Jim, it is important to clarify that "rotation" is NOT a requirement to stack autocollimator reflections. Referring to a "typical" secondary mirror holder assembly, the 3 set screws have complete freedom to stack all autocollimator reflections without rotation. However, the users might find themselves running into the situation where they start adjusting the correct secondary mirror set screw to stack reflections then all of a sudden the correct set screw gets tightened. This is the only situation were a small rotation is required. In this case, the users will need to loosen the tightened set screws and rotate but a small amount to get the autocollimator reflections as close as possible and revert back to using only the set screws for fine tuning. I just described the method I use. A well squared focuser and well centered secondary mirror assembly in the OTA helps a great deal in the secondary mirror adjustment.
My concerns with using rotation for fine adjustment is that it might not be as easy for some scopes.
Having said all the above, there are many ways to skin a cat. It is possible to use rotation to move the reflections as close as possible to each other before start using the set screws for fine adjustment; however, starting off with rotation will run the risk of ending up with a rotation/tilt error for secondary mirror positioning which is a different subject from the autocollimator.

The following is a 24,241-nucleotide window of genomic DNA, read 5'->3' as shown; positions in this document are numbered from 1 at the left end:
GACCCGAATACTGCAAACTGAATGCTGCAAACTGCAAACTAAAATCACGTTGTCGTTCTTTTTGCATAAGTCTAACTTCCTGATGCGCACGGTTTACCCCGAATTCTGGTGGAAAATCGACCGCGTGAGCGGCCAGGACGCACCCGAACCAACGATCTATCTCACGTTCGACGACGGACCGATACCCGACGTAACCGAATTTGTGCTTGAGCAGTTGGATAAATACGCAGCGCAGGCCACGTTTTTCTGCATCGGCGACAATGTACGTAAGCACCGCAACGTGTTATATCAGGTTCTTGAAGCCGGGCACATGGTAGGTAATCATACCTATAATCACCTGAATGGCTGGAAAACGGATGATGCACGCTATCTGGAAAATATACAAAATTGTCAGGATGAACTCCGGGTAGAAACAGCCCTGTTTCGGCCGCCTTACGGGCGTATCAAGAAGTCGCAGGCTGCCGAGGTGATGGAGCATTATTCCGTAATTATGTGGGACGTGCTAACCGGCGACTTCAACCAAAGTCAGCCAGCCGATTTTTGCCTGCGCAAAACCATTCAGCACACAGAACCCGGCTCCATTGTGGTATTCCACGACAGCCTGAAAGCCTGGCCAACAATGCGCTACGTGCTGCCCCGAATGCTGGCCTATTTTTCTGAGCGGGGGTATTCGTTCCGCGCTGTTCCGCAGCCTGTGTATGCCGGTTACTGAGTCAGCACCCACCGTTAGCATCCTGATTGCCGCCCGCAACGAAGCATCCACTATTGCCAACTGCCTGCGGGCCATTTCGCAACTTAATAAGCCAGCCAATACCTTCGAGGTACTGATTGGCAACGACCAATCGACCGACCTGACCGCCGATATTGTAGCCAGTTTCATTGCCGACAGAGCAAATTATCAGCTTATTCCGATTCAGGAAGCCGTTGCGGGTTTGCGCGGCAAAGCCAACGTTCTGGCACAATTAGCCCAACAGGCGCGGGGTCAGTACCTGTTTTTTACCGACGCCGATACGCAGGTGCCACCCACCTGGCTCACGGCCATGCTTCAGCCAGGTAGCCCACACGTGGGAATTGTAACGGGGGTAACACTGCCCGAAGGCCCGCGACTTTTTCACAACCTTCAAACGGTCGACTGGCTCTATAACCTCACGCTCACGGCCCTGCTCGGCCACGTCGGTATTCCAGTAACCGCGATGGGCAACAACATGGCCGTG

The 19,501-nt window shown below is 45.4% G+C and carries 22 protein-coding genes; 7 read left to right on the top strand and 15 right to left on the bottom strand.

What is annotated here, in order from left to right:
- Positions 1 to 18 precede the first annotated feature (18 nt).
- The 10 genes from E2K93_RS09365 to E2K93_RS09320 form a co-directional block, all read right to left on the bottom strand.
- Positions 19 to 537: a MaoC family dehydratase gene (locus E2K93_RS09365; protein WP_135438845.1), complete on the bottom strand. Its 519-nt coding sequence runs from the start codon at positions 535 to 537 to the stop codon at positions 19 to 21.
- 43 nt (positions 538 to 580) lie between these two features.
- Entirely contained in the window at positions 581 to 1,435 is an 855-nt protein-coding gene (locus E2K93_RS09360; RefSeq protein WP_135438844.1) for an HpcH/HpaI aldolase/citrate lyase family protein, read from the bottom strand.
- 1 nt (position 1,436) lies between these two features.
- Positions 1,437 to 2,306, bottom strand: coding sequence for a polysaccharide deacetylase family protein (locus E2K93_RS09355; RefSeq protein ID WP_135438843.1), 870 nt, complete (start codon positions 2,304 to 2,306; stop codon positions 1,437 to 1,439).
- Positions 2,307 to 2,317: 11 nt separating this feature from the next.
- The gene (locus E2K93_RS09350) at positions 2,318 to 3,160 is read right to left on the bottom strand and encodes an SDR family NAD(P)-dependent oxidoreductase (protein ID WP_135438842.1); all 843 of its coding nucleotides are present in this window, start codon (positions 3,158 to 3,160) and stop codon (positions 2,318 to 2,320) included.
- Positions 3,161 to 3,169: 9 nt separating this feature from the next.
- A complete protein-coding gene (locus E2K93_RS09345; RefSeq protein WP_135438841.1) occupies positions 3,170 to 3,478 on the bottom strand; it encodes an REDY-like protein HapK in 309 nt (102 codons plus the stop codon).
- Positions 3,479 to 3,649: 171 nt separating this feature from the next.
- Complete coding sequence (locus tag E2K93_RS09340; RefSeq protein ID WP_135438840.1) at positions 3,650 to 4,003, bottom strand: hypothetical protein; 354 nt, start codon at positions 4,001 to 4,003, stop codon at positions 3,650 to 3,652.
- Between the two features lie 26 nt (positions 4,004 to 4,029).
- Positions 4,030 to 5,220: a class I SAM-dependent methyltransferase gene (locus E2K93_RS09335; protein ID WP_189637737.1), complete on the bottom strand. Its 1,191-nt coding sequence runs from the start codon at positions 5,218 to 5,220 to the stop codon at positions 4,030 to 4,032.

Jason

EDIT: Let me put it this way: As long as all 3 set screws have freedom to move, then the user has complete freedom to move A/C images without the need for rotation. However, when at least one of the 3 set screws get tightened then the freedom to move A/C images will be impacted and that is when rotation becomes a requiement.

#217 CatseyeMan

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Posted 04 July 2010 - 10:15 AM

The term co-linear makes sense when you have 3 distinct points or more...